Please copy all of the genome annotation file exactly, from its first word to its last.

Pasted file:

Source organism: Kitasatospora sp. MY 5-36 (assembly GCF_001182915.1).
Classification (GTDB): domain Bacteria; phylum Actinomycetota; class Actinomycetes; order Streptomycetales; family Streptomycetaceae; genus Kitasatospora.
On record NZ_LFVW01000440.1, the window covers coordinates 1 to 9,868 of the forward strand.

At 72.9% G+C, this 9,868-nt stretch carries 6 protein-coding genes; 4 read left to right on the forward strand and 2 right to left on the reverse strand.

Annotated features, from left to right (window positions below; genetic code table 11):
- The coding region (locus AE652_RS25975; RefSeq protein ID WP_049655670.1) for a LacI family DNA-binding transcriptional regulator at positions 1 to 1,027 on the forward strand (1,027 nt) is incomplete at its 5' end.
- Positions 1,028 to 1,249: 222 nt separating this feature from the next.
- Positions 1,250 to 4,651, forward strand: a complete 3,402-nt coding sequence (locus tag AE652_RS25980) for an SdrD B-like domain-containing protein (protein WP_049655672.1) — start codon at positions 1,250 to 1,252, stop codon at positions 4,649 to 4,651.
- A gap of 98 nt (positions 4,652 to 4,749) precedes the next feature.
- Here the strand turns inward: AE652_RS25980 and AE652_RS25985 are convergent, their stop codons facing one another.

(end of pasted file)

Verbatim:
Source organism: Kitasatospora sp. MY 5-36 (assembly GCF_001182915.1).
Classification (GTDB): domain Bacteria; phylum Actinomycetota; class Actinomycetes; order Streptomycetales; family Streptomycetaceae; genus Kitasatospora.
On record NZ_LFVW01000440.1, the window covers coordinates 1 to 9,868 of the forward strand.

At 72.9% G+C, this 9,868-nt stretch carries 6 protein-coding genes; 4 read left to right on the forward strand and 2 right to left on the reverse strand.

Annotated features, from left to right (window positions below; genetic code table 11):
- The coding region (locus AE652_RS25975; RefSeq protein ID WP_049655670.1) for a LacI family DNA-binding transcriptional regulator at positions 1 to 1,027 on the forward strand (1,027 nt) is incomplete at its 5' end.
- Positions 1,028 to 1,249: 222 nt separating this feature from the next.
- Positions 1,250 to 4,651, forward strand: a complete 3,402-nt coding sequence (locus tag AE652_RS25980) for an SdrD B-like domain-containing protein (protein WP_049655672.1) — start codon at positions 1,250 to 1,252, stop codon at positions 4,649 to 4,651.
- A gap of 98 nt (positions 4,652 to 4,749) precedes the next feature.
- Here the strand turns inward: AE652_RS25980 and AE652_RS25985 are convergent, their stop codons facing one another.